1907 1¢ Captain John Smith
Issue Date: April 25, 1907
Quantity issued: 77,728,794
Printed by: Bureau of Engraving and Printing
Method: Flat plate
Watermark: Double line USPS
The 1907 Jamestown commemorative stamp set honors the 300th anniversary of the settlement’s founding, which was a historic chapter in our nation’s development. Captain John Smith and Pocahontas, two prominent figures in the event, are also honored in the set.
Plans for the series changed a few times, from a set of 10 stamps commemorating several key people in the founding of Jamestown to only two stamps, which would not include Pocahontas. Historical societies petitioned for her inclusion, and she was ultimately pictured on the 5¢ denomination. The decision was wise, as the 5¢ stamp paid the international rate for foreign visitors wishing to send letters home, and was needed to make a complete series.
John Smith is pictured on the 1¢ Jamestown commemorative stamp. Smith is the best known of the early settlers of Virginia. As a youngster, he was an indifferent student and eventually chose to follow the call of the sea. At the young age of 26, he began trying to colonize Jamestown. While on an expedition in Virginia, he and his men were attacked by Indians. Smith was tried and sentenced to die, but was supposedly saved by Pocahontas. While many of the events in Smith’s life have been debated, he’s credited with making an accurate map of the northeastern coast from Penobscot, Maine, to Cape Cod. And it was Smith who called the area “New England.”
Funeral Of Pocahontas
On March 21, 1617, the funeral of Pocahontas was held at Saint George’s, Gravesend, Kent, England.
The exact date and year of Pocahontas’ birth are unknown, but historians estimate it to have been around 1596. She was the daughter of Chief Powhatan, the chief of an alliance of about 30 Algonquin groups in Tidewater Virginia.
As was common at the time, Pocahontas had several different names. Her secret name was Matoaka, which means “Bright Stream Between the Hills.” She was also called Amonute, which has never been translated to English. Pocahontas was a nickname she received as a child that means “little wanton” or “playful one.” As a child, Pocahontas was likely instructed on what was considered women’s work – foraging for food and firewood, farming, and collecting materials to build thatched houses.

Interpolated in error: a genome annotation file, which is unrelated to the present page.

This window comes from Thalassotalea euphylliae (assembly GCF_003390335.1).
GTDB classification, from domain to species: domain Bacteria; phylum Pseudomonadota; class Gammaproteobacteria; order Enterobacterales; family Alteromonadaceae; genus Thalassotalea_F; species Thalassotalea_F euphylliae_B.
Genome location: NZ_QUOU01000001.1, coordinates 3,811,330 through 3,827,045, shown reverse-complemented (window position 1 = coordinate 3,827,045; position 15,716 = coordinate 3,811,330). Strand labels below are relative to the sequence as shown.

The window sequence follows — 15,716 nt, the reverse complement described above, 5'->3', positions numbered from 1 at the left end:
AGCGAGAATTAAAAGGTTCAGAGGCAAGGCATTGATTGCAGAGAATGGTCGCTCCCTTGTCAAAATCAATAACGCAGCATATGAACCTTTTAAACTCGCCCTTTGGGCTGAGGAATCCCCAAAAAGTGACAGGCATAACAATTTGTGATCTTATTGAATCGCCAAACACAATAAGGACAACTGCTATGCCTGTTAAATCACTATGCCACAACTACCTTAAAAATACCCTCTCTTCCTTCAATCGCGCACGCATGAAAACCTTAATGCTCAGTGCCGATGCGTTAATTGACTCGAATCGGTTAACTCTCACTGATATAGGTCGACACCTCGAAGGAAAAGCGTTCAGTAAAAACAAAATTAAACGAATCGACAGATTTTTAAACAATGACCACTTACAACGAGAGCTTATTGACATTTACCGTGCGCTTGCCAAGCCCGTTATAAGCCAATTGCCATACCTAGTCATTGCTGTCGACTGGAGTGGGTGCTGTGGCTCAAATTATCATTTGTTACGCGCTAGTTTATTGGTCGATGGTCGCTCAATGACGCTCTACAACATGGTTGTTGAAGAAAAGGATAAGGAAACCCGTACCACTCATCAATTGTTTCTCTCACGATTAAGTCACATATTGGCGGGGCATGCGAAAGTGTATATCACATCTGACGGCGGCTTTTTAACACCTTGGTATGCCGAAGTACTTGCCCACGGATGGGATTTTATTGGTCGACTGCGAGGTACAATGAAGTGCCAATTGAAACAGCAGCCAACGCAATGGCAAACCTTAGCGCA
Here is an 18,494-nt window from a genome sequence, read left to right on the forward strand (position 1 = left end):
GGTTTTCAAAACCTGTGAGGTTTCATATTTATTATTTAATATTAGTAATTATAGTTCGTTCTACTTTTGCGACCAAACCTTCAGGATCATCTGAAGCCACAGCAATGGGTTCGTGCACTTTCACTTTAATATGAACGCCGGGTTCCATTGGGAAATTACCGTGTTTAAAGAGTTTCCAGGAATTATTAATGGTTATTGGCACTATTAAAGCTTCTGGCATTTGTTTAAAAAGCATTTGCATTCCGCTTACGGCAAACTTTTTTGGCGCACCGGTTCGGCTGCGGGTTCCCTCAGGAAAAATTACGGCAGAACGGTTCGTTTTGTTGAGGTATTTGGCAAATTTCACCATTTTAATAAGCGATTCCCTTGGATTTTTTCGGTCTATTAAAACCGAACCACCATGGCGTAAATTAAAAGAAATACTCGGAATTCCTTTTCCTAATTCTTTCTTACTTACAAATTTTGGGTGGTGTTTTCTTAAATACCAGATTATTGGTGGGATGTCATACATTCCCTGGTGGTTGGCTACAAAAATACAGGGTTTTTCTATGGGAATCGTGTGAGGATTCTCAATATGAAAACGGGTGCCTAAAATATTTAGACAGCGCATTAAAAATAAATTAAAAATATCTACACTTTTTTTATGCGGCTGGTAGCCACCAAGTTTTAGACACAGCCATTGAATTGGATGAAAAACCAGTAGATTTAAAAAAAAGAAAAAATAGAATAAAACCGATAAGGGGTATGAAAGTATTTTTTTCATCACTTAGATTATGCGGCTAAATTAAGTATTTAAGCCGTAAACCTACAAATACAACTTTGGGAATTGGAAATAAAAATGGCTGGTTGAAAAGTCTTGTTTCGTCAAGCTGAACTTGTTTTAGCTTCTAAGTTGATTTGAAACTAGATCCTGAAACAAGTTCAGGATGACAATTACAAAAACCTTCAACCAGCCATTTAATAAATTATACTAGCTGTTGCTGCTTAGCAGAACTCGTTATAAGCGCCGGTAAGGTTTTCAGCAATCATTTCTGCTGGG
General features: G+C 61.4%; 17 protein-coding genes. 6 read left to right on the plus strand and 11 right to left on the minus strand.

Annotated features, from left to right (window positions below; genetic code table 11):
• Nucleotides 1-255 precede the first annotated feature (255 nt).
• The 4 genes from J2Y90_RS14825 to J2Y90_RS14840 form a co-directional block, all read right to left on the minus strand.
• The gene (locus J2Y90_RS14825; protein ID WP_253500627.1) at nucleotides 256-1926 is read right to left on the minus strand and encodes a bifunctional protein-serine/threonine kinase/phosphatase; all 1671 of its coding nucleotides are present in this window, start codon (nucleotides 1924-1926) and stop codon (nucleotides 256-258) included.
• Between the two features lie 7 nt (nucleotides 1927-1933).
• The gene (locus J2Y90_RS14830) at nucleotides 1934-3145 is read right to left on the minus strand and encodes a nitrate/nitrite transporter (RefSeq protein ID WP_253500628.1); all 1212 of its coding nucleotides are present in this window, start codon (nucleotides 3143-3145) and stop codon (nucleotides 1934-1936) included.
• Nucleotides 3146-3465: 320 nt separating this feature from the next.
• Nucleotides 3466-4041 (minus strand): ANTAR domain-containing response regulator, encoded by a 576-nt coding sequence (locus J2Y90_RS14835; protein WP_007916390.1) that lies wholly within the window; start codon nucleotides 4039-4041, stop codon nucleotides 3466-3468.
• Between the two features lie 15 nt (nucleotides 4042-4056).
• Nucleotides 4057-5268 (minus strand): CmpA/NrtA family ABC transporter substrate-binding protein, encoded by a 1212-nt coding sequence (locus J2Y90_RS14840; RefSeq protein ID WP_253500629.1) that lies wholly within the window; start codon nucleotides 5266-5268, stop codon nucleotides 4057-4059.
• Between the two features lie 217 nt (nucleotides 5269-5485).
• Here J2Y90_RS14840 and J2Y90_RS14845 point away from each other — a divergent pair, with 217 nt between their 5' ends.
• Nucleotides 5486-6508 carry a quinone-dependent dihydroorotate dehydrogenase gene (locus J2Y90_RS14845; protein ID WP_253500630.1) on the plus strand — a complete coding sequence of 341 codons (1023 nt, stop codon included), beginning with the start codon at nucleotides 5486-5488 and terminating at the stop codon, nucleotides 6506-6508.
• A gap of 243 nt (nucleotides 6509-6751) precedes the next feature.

In April 1607, Captain John Smith and about 100 settlers arrived in America and established a fort at Jamestown. In the coming months, they had both friendly and hostile interactions with the local Native Americans. That December, a member of Pocahontas’ tribe captured Smith and brought him back to the chief. According to Smith’s journals, he was brought to a large feast and then had a long talk with the chief. During the talk, the chief offered Smith control of the town of Capahosic, to keep him and his men close by and under his own control. Years later, in 1616, Smith told the tale that is famous today. In a letter to Queen Anne of Denmark to promote Pocahontas’ visit to England, he claimed the chief was going to kill him. His head was placed on a stone, but at the last moment, Pocahontas placed her head over his, saving his life. Most historians doubt this story is real, and believe it was made up to convince the Queen that Pocahontas was a hero worthy of meeting.
While the famed story may not be true, many believe Pocahontas did befriend Smith and frequently visited the Jamestown colony. She often went there and played games with the children and would bring them food every four or five days. After Smith was injured in a gunpowder explosion in 1609, Pocahontas was told he was dead and stopped visiting Jamestown.
That same year, a war broke out between the Jamestown settlers and Pocahontas’ tribe. When they learned that Pocahontas was visiting another Native American village, some of the English settlers developed a plot to kidnap her and they succeeded. They held her for ransom in exchange for English prisoners, weapons, and tools. While Powhatan returned the prisoners, he didn’t hand over enough weapons and tools, so Pocahontas was held captive for a year.
During her time in captivity, Pocahontas was taught about Christianity and she ultimately decided to be baptized and adopted the name, Rebecca. In 1614, she was given a chance to see her father and complained that he valued her “less than old swords, pieces, or axes” and that she preferred living with the English because they loved her.
It was also during this time that Pocahontas met tobacco farmer John Rolfe. The two were married in April 1614 and they had one son together. Their marriage helped to calm tensions between the settlers and the Native Americans, bringing about eight years of peace.
In 1616, the Virginia Company of London wanted to bring Pocahontas to England to show how they could convert Native Americans to Christianity. She and her family went in June 1616 and were well received. During her time there, she discovered John Smith was still alive and the two were reacquainted.
In March 1617, Pocahontas and her family boarded a ship to return to America. However, along the journey up the River Thames, she got very sick. She was brought ashore at Gravesend and died shortly after. Her funeral was held on March 21, 1617, at St. George’s parish in Gravesend, Kent. The church was later destroyed and her gravesite has since been lost.